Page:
If you’ve ever been to a traditional funeral or seen a funeral scene on TV, you might have noticed that there’s a procession around the coffin when it moves from place to place. The people carrying the coffin at a funeral are known as pallbearers.

Being a pallbearer is an honour and a great responsibility. If you’ve been asked to carry or accompany someone’s coffin, it usually means that you were very important to the person who has died. But what does a pallbearer do? Let’s see…


What is a pallbearer?

A pallbearer is one of the people who carries the coffin at a funeral. They might be carrying it from the hearse to the place where the ceremony is being held, or from the ceremony to the burial site, or both.

It’s usually up to the family of the person who’s died to decide who should be pallbearers. They might choose relatives or close friends of that person, neighbours and community members, colleagues and business associates, or members of an organisation that meant a lot to them. The funeral director can also arrange professional pallbearers, if that’s preferred.

How many pallbearers there are mostly depends on how much the coffin weighs. There are usually between four and eight pallbearers, or one per handle if the coffin has them.

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Can women be pallbearers?

While some religious rules and traditions might restrict what women can do during funeral ceremonies, anyone can be a pallbearer at a secular funeral. Female pallbearers are not unusual. Their gender isn’t important; what really matters is that they are strong enough to carry a coffin safely, and about the same height as the other pallbearers.


What is an honorary pallbearer?

Being an honorary pallbearer gives someone the opportunity to accompany the person who’s died to their final resting place, even if they can’t carry the coffin. They’ll usually walk alongside or behind the coffin as it travels.

People might choose to be honorary pallbearers if:

  • They are a different height to the other pallbearers
  • They aren’t able to carry it themselves (for example, if they are very old, very young, or disabled)
  • The person has been cremated and there is an urn instead of a coffin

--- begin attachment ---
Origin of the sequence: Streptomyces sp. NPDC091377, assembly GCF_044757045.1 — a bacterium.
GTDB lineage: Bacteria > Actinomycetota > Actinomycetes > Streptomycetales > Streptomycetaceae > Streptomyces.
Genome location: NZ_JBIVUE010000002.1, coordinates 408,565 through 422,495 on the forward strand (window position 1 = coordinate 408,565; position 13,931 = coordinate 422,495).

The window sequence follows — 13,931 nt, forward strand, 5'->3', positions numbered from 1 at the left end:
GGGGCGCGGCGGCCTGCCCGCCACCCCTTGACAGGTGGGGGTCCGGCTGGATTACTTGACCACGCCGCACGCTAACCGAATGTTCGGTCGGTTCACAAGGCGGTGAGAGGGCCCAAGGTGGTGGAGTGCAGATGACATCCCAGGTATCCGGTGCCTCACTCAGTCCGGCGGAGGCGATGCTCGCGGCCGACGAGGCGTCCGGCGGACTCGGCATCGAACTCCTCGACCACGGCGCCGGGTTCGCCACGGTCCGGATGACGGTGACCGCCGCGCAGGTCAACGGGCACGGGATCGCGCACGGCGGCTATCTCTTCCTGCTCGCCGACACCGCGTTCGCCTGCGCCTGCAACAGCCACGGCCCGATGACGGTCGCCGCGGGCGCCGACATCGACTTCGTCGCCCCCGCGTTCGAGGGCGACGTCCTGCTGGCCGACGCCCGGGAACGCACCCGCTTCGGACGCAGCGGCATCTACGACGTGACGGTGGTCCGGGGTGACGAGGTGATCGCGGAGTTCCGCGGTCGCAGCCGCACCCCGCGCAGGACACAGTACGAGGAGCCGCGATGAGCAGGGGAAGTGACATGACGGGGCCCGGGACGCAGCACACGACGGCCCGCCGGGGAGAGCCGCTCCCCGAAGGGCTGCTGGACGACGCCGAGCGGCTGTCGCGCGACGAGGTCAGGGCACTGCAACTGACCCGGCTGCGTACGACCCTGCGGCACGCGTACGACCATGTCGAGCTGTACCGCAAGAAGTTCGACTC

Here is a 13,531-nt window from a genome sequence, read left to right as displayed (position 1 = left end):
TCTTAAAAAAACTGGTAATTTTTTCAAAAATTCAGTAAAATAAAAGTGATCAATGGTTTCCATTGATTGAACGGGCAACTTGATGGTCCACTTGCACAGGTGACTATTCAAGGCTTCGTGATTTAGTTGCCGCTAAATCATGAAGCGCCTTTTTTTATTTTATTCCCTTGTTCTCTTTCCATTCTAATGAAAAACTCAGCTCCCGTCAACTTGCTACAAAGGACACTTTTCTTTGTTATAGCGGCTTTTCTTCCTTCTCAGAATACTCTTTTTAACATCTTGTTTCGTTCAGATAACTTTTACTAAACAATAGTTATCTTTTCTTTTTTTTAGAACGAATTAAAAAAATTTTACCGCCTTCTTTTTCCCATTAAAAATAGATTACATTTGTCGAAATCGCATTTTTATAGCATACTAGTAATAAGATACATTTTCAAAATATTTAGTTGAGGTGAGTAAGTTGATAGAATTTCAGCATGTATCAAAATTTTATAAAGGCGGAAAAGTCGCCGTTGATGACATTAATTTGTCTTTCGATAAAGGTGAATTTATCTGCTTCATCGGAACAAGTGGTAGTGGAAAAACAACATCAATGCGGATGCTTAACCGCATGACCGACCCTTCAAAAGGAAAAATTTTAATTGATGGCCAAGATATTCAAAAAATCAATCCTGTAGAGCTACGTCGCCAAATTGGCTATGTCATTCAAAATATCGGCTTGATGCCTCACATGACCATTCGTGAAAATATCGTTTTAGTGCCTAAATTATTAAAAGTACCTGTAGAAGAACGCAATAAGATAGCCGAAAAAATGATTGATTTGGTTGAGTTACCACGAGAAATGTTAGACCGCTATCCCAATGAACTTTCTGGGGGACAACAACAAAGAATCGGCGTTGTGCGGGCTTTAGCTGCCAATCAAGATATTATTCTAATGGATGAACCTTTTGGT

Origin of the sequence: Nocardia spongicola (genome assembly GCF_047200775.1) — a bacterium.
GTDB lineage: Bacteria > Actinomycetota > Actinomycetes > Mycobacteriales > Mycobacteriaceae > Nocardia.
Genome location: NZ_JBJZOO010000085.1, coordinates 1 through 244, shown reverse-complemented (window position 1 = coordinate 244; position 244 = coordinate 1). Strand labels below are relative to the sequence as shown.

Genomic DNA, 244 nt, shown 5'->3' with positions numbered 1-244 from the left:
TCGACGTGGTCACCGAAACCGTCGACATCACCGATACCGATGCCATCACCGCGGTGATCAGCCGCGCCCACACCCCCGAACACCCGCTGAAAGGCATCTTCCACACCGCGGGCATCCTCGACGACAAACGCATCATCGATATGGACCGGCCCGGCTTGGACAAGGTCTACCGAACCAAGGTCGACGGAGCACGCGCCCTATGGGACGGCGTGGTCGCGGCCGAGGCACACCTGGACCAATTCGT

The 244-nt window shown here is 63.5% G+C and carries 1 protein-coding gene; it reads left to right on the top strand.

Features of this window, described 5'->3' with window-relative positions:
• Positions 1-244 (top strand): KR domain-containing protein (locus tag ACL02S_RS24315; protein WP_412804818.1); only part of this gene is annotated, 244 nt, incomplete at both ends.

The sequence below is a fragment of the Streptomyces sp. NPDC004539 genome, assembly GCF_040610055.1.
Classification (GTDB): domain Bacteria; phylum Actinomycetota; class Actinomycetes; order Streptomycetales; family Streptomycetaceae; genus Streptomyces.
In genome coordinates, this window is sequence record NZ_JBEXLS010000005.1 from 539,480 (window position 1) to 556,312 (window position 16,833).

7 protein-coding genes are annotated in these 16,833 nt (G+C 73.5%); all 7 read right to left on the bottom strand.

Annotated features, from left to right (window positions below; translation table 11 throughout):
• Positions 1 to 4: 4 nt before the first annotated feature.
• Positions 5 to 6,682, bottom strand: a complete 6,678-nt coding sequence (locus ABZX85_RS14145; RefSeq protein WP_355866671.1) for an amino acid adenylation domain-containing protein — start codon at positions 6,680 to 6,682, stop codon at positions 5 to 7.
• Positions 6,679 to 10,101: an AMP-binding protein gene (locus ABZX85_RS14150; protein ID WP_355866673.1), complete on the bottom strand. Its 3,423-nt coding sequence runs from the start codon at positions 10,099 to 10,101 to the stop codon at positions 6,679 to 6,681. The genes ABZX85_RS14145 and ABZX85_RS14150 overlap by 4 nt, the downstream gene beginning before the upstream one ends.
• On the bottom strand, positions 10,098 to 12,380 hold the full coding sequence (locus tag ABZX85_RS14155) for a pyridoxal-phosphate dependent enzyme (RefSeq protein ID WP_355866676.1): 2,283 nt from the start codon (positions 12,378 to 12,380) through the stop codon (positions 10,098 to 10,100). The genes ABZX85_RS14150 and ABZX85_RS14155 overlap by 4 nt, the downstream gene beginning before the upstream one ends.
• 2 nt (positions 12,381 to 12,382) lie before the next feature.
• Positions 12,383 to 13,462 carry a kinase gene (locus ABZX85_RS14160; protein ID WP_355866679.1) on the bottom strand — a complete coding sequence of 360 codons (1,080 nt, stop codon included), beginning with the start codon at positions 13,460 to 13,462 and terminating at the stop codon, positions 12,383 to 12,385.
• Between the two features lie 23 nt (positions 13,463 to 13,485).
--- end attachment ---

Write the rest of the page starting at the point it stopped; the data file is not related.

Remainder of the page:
• The coffin is being transported on wheels rather than carried on shoulders


How to be a pallbearer

An empty coffin weighs at least 20 kilos on its own, so it’s very important to listen carefully to any safety instructions you get. The funeral director will usually be on hand to advise pallbearers on how to carry a coffin at a funeral. Coffins with no handles are carried on the shoulders, and coffins with handles might be carried at waist height.

It’s also important to be able to keep calm as a pallbearer. A funeral is naturally a very emotional occasion, but sobbing can make carrying a coffin on your shoulders far more difficult than it needs to be.

Here are a few general tips about being a pallbearer in a funeral and how to carry a coffin:

  • Show up on time (or earlier, if you’re asked to).
  • Take anything that’s likely to make noise out of your pockets. Give your mobile phone to someone else to look after until you’ve carried out your pallbearer duties.
  • Use the proper technique for lifting heavy objects, keeping your back straight and the coffin close to your body – see the NHS guidelines here.
  • Watch where you’re walking.
  • The coffin traditionally travels feet first – shorter pallbearers should take the foot end.
  • Make sure the bearer on the opposite side to you is roughly the same height.
  • Keep pace with the other pallbearers. You’ll usually be walking slowly.
  • Avoid talking loudly or laughing.
  • Be dignified and respectful at all times.


What do pallbearers wear?

You might be wondering what to wear. It’s best to follow the dress code (all funerals are different, but we have some advice here). Make sure that your shoulders are covered, and that your sleeves allow you to lift your arms above your head. Finally, wear sturdy, comfortable, flat shoes.


Where do pallbearers sit at a funeral?

Pallbearers usually sit together, close to the front of the room. Traditionally they’re on the right hand side. That said, sometimes pallbearers sit with their families. If this is the case, try to choose an aisle seat so that you can get up easily.

If you’re not sure where to sit at the funeral, the funeral director, celebrant or religious representative leading the service will guide you.


Now you know more about pallbearer etiquette and duties, you’ll be able to make an informed decision about whether you want to be one. Whatever you decide, we wish you all the best.

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